The U.S. Department of Agriculture’s decision to remove from its website information about animal welfare is an assault on the democratic rights of citizens who care about animals. It signals to commercial and other interests that their use of animals are even more protected from public scrutiny and accountability. The action was taken abruptly without public notice on Friday, February 3, two weeks after President Donald Trump’s inauguration.

The USDA is responsible for the enforcement of the Animal Welfare Act, which regulates animal use in such areas as trading, transporting and exhibiting animals, and in research, testing and eduction. Although it is unfit for purpose in regulating animal use in any meaningful way, the Act is the primary federal legislation that animal advocates and others interested in animal protection have available to them to monitor, investigate and litigate to ensure its enforcement.

As The Washington Post reported (“USDA abruptly purges animal welfare information from its website”) on February 3, 2017:

The records that had been available were frequently used by animal welfare advocates to monitor government regulation of animal treatment at circuses, scientific labs and zoos. Journalists have used the documents to expose violations at universities.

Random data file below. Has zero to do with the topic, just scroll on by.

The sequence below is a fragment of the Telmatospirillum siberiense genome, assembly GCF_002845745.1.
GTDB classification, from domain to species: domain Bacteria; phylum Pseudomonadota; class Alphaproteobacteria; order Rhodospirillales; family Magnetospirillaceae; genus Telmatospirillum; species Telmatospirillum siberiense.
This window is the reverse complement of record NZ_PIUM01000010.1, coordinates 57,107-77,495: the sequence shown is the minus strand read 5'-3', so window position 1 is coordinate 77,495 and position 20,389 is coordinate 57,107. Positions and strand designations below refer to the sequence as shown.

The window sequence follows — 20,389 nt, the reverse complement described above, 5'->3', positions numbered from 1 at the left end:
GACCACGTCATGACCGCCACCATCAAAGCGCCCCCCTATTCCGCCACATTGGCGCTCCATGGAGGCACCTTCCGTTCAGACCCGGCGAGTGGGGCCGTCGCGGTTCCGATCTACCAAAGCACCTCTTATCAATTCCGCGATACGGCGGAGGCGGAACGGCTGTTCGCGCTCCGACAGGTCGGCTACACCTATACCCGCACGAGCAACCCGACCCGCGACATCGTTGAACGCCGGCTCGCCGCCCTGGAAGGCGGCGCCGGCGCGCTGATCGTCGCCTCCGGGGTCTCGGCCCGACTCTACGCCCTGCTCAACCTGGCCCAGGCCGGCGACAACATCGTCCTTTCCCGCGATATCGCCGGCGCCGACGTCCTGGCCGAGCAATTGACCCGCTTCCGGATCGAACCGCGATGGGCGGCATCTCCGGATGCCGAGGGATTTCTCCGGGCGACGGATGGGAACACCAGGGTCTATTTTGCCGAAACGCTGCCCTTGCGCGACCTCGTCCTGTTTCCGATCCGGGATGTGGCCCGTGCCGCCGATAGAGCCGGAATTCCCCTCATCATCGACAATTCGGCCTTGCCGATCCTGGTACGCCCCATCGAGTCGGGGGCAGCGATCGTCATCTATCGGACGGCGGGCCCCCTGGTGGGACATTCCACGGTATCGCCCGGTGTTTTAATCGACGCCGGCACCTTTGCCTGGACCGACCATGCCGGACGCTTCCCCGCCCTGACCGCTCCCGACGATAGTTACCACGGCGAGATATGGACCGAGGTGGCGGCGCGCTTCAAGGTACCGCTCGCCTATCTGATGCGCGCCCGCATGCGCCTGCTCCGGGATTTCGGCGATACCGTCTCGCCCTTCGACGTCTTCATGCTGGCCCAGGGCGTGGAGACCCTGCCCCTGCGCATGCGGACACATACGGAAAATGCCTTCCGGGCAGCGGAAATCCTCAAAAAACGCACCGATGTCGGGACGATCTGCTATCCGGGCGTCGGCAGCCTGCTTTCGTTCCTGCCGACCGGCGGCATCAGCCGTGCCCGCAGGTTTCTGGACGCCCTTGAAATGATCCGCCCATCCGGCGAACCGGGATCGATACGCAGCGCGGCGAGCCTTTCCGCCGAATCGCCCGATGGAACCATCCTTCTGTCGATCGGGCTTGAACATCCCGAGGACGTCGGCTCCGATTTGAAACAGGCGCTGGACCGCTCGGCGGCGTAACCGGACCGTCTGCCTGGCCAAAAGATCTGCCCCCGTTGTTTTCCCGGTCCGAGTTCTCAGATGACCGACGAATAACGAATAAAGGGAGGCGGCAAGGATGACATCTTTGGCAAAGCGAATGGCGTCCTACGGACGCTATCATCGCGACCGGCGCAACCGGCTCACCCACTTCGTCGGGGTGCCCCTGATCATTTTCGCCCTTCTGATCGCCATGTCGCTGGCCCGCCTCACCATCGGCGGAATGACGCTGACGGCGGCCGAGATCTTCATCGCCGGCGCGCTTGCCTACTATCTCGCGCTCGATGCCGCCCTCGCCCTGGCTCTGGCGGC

How should the social justice movement for animals respond?

First, animal advocates must understand the political context. The USDA’s action is part of a broader assault on democracy from the Trump administration. Whether it is attempting to ban Muslims from entering the USA or removing information from other government websites or relaxing the law for the coal industry or censoring information on the USDA’s website — they are all authoritarian actions designed to restrict and control what citizens can and cannot do.

Second, regardless of anyone’s preferred philosophical ideology — whether it be rights, protection or welfare — the USDA’s action impacts everyone and every organisation who cares about animals. Consequently, animal advocates must come together in every possible way for action because what we now face is a far greater danger than any differences of opinion we may have.

Third, we must frame our concern for animals and USDA’s actions as part of the greater public debate now underway about other social justice issues threatened by the present administration. The administration’s actions are all rooted in the same authoritarian impulse.

These are broad declarations. There is so much more to be said and done. Most importantly, we need to recognise and understand what is happening today in the USA. And confront it.

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